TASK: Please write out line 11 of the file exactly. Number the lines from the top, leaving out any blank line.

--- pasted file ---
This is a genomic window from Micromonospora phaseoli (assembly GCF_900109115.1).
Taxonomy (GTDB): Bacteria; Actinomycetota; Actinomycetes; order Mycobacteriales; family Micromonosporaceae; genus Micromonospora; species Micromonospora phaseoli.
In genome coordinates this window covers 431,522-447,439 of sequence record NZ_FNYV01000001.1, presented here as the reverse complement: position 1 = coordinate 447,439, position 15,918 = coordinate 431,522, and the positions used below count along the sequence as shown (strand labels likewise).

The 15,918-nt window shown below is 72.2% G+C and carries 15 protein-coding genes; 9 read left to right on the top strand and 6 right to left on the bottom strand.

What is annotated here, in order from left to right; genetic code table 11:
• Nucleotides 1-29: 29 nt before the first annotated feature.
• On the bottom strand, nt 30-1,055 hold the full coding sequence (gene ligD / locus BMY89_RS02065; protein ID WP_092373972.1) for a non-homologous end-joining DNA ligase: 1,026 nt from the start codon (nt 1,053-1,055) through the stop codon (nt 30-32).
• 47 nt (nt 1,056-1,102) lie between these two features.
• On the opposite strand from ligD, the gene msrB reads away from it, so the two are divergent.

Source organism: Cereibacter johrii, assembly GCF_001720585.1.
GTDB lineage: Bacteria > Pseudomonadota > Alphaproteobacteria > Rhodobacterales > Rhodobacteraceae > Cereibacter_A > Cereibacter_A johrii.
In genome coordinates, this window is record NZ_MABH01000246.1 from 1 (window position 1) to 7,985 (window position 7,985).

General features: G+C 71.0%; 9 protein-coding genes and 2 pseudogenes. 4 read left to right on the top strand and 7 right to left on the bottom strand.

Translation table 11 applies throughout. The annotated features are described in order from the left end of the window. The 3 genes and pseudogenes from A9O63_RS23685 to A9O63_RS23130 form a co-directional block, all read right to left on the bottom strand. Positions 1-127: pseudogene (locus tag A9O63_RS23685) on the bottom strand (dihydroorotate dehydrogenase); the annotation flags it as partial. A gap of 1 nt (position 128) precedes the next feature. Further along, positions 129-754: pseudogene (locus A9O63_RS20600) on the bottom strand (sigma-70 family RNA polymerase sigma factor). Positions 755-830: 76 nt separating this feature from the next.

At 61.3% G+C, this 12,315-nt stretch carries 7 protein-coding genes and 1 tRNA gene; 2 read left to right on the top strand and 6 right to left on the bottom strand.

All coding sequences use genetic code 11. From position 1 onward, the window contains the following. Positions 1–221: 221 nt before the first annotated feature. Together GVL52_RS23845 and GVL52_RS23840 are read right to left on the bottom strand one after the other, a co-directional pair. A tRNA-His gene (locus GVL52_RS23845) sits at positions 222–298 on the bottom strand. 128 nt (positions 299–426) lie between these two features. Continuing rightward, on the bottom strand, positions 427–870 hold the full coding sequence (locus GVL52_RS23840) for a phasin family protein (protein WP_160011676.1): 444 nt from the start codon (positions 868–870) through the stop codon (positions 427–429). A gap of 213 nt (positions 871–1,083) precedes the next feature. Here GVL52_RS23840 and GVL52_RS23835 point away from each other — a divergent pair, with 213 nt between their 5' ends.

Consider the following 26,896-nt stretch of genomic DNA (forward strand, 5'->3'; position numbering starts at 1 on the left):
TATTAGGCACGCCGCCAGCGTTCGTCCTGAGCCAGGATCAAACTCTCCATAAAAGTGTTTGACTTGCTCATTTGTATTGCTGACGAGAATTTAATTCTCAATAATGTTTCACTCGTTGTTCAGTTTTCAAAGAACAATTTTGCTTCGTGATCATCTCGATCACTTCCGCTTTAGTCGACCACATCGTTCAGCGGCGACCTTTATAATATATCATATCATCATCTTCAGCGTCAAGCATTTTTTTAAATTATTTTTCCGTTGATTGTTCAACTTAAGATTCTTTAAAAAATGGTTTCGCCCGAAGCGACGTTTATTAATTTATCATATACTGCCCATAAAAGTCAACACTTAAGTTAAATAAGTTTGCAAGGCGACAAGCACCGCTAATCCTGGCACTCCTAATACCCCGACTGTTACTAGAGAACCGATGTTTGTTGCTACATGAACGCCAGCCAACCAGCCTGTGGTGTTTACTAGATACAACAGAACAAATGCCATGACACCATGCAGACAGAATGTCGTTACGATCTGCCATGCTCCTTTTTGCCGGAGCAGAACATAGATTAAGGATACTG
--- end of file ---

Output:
GTDB lineage: Bacteria > Pseudomonadota > Alphaproteobacteria > Rhodobacterales > Rhodobacteraceae > Cereibacter_A > Cereibacter_A johrii.